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that he was able to realize he had repressed a lot of things. i think i came out in his work. there was guilt that drove him and he didn't want to see that happen to me. encourage me to talk more about my stories. that was just one of dozens and dozens of stories. tomiko who worked at the gas station, who had two jobs was going to school to become a va nurse, had two kids. i asked if she wanted to walk with me she said i had too much responsibility to do what you're doing right now. all of these things spelled out that really inspired me to realize people do the best they can with the time they have them the education they have access to. i finished the walk. i feel again like you did a lot for me and a lot of ways but i didn't talk about my military variants. what i decided to do was go back
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and retrace my steps and go to a lot of places there were other conscientious objectors in our country. conscientious use of a different sort. people that stood up injustice. people that made sacrifices far greater than anything i had ever done. matt turner, i worked through first landing state park. idb whiles throat hurt antilynching papers outside mississippi. i walked within patrizio rebellion and said they were in a group of irish immigrants they said were not going to fight mexicans in order to increase u.s. landmass. all of these people are kind of peppered throughout the book and i used them to drive duration to tell my story about what it was like to be a conscientious error. quickly we are going into the 14th year of the global war on terror. there were 668 military -- u.s.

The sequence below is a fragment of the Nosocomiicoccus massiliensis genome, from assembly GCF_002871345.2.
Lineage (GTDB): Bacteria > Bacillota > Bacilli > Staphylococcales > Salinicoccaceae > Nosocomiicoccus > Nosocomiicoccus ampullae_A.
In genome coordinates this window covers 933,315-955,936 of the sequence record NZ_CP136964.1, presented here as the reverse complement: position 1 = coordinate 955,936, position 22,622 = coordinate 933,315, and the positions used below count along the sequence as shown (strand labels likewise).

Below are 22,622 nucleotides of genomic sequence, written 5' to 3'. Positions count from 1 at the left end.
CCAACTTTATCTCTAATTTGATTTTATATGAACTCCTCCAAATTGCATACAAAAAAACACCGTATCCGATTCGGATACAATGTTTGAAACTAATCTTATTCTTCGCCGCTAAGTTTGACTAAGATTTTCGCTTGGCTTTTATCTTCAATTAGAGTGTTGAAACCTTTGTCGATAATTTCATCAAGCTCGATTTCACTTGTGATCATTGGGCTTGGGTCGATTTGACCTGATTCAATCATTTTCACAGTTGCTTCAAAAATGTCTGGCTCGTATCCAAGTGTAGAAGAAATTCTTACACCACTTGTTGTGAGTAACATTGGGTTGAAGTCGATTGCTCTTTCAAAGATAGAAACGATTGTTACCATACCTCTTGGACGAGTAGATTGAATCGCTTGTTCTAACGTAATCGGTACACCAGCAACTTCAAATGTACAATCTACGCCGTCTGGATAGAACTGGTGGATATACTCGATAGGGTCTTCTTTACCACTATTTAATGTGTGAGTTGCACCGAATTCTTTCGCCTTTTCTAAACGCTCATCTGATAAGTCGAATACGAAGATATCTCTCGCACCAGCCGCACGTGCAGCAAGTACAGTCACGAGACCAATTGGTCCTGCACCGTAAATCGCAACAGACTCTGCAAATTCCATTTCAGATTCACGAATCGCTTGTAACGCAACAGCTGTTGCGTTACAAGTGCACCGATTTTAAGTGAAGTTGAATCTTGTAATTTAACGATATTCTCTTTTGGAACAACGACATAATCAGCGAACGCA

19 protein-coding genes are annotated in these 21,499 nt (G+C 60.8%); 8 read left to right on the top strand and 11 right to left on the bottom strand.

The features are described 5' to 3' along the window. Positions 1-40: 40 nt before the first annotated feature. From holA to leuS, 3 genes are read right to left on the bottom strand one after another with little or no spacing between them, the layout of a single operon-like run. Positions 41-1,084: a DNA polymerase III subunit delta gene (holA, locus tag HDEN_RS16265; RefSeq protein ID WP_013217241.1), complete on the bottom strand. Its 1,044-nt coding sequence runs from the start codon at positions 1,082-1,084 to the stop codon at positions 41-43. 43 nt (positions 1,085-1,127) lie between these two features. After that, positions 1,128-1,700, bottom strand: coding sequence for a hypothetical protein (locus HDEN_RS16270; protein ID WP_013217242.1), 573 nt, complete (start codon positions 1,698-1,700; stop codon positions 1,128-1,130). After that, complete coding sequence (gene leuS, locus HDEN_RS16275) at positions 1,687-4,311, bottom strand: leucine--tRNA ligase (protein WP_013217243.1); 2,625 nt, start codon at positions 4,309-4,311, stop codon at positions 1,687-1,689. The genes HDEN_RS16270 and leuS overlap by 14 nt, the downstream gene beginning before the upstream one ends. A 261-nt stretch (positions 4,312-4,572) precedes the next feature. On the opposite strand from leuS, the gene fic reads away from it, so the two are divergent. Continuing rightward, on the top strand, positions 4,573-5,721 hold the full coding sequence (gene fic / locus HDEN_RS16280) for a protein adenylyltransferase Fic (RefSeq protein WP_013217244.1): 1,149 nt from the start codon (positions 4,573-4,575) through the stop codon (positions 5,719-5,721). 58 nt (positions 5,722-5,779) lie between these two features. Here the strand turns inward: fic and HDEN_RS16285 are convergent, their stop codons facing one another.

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military bases around the world. we've invaded -- we've had military action and 134 countries since 9/11. that is two thirds of the world's countries. we have three quarters of a trillion dollars military budget we are spending on all this stuff. sovereignty doesn't exist on any other country except the united states. something has to be done about it. hundreds and hundreds of thousands of people have lost their lives in places like afghanistan iraq, it needs to come to an end. imagine if we spend all those trillions of dollars on education, sustainable energy, health care. the world would look completely different. so how does that happen? since 9/11 there is than 40,000 conscientious heirs. i think if we can encourage and